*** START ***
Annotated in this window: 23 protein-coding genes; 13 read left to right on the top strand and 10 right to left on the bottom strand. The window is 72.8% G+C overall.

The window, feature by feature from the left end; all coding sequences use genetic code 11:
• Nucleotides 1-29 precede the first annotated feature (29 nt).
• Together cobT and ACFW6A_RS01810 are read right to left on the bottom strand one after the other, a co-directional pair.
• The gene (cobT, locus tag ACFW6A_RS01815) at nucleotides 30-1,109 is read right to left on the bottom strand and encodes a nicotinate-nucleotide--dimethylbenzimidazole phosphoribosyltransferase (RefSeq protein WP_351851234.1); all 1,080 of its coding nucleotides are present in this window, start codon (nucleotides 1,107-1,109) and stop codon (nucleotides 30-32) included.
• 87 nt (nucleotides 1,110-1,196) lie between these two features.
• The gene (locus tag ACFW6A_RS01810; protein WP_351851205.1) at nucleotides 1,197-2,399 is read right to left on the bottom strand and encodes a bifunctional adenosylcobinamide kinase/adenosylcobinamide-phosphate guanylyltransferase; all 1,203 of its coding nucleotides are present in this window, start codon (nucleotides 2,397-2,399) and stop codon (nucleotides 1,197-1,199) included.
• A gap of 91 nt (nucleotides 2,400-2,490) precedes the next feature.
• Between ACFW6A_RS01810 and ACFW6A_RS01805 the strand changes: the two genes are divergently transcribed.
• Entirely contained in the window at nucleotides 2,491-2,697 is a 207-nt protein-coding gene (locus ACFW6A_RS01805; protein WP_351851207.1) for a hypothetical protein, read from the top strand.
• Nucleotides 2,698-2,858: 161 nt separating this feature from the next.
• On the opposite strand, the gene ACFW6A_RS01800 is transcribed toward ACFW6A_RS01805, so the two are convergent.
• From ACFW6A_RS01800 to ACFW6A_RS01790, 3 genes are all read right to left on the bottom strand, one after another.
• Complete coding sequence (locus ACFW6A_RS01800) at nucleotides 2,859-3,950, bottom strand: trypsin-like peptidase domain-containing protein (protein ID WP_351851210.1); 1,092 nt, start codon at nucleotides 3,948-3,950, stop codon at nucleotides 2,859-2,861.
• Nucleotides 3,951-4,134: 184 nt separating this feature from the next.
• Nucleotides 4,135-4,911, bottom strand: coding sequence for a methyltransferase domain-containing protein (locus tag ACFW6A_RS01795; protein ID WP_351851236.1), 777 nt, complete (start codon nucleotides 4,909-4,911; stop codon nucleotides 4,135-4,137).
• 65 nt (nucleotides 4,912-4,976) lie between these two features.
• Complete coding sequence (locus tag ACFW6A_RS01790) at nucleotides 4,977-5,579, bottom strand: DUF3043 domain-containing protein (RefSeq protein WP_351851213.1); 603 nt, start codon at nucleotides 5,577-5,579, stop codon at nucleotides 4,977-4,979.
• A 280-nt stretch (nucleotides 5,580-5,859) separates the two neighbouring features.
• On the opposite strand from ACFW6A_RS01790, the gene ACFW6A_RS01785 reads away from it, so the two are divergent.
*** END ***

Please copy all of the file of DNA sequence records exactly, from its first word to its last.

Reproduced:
Annotated in this window: 23 protein-coding genes; 13 read left to right on the top strand and 10 right to left on the bottom strand. The window is 72.8% G+C overall.

The window, feature by feature from the left end; all coding sequences use genetic code 11:
• Nucleotides 1-29 precede the first annotated feature (29 nt).
• Together cobT and ACFW6A_RS01810 are read right to left on the bottom strand one after the other, a co-directional pair.
• The gene (cobT, locus tag ACFW6A_RS01815) at nucleotides 30-1,109 is read right to left on the bottom strand and encodes a nicotinate-nucleotide--dimethylbenzimidazole phosphoribosyltransferase (RefSeq protein WP_351851234.1); all 1,080 of its coding nucleotides are present in this window, start codon (nucleotides 1,107-1,109) and stop codon (nucleotides 30-32) included.
• 87 nt (nucleotides 1,110-1,196) lie between these two features.
• The gene (locus tag ACFW6A_RS01810; protein WP_351851205.1) at nucleotides 1,197-2,399 is read right to left on the bottom strand and encodes a bifunctional adenosylcobinamide kinase/adenosylcobinamide-phosphate guanylyltransferase; all 1,203 of its coding nucleotides are present in this window, start codon (nucleotides 2,397-2,399) and stop codon (nucleotides 1,197-1,199) included.
• A gap of 91 nt (nucleotides 2,400-2,490) precedes the next feature.
• Between ACFW6A_RS01810 and ACFW6A_RS01805 the strand changes: the two genes are divergently transcribed.
• Entirely contained in the window at nucleotides 2,491-2,697 is a 207-nt protein-coding gene (locus ACFW6A_RS01805; protein WP_351851207.1) for a hypothetical protein, read from the top strand.
• Nucleotides 2,698-2,858: 161 nt separating this feature from the next.
• On the opposite strand, the gene ACFW6A_RS01800 is transcribed toward ACFW6A_RS01805, so the two are convergent.
• From ACFW6A_RS01800 to ACFW6A_RS01790, 3 genes are all read right to left on the bottom strand, one after another.
• Complete coding sequence (locus ACFW6A_RS01800) at nucleotides 2,859-3,950, bottom strand: trypsin-like peptidase domain-containing protein (protein ID WP_351851210.1); 1,092 nt, start codon at nucleotides 3,948-3,950, stop codon at nucleotides 2,859-2,861.
• Nucleotides 3,951-4,134: 184 nt separating this feature from the next.
• Nucleotides 4,135-4,911, bottom strand: coding sequence for a methyltransferase domain-containing protein (locus tag ACFW6A_RS01795; protein ID WP_351851236.1), 777 nt, complete (start codon nucleotides 4,909-4,911; stop codon nucleotides 4,135-4,137).
• 65 nt (nucleotides 4,912-4,976) lie between these two features.
• Complete coding sequence (locus tag ACFW6A_RS01790) at nucleotides 4,977-5,579, bottom strand: DUF3043 domain-containing protein (RefSeq protein WP_351851213.1); 603 nt, start codon at nucleotides 5,577-5,579, stop codon at nucleotides 4,977-4,979.
• A 280-nt stretch (nucleotides 5,580-5,859) separates the two neighbouring features.
• On the opposite strand from ACFW6A_RS01790, the gene ACFW6A_RS01785 reads away from it, so the two are divergent.